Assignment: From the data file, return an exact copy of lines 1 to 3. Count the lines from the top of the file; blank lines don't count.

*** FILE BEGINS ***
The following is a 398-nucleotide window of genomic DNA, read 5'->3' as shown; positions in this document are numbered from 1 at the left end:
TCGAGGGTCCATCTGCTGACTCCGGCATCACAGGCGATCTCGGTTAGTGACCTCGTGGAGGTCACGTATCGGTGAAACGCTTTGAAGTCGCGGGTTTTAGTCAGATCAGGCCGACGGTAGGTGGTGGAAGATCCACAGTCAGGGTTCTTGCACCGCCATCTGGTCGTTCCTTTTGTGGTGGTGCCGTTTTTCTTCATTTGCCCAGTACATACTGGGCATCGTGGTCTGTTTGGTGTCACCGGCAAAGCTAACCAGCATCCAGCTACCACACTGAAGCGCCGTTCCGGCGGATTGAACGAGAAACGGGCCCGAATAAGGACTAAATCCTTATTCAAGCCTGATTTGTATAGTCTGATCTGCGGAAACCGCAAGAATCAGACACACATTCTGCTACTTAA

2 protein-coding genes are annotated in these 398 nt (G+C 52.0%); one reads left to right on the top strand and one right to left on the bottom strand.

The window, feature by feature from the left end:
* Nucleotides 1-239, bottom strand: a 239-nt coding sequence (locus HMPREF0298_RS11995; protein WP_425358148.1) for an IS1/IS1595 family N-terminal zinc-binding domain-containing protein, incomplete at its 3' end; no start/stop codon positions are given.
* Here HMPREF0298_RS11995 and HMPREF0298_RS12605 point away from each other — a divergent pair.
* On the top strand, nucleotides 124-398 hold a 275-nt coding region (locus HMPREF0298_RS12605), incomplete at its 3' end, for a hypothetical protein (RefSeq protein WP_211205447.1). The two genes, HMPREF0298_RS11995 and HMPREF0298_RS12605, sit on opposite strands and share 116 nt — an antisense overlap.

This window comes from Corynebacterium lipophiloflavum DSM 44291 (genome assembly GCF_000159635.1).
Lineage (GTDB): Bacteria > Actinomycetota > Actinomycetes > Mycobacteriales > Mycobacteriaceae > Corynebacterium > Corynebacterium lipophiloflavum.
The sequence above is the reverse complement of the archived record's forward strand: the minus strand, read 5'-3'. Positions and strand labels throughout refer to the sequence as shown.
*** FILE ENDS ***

The following is a 398-nucleotide window of genomic DNA, read 5'->3' as shown; positions in this document are numbered from 1 at the left end:
TCGAGGGTCCATCTGCTGACTCCGGCATCACAGGCGATCTCGGTTAGTGACCTCGTGGAGGTCACGTATCGGTGAAACGCTTTGAAGTCGCGGGTTTTAGTCAGATCAGGCCGACGGTAGGTGGTGGAAGATCCACAGTCAGGGTTCTTGCACCGCCATCTGGTCGTTCCTTTTGTGGTGGTGCCGTTTTTCTTCATTTGCCCAGTACATACTGGGCATCGTGGTCTGTTTGGTGTCACCGGCAAAGCTAACCAGCATCCAGCTACCACACTGAAGCGCCGTTCCGGCGGATTGAACGAGAAACGGGCCCGAATAAGGACTAAATCCTTATTCAAGCCTGATTTGTATAGTCTGATCTGCGGAAACCGCAAGAATCAGACACACATTCTGCTACTTAA

2 protein-coding genes are annotated in these 398 nt (G+C 52.0%); one reads left to right on the top strand and one right to left on the bottom strand.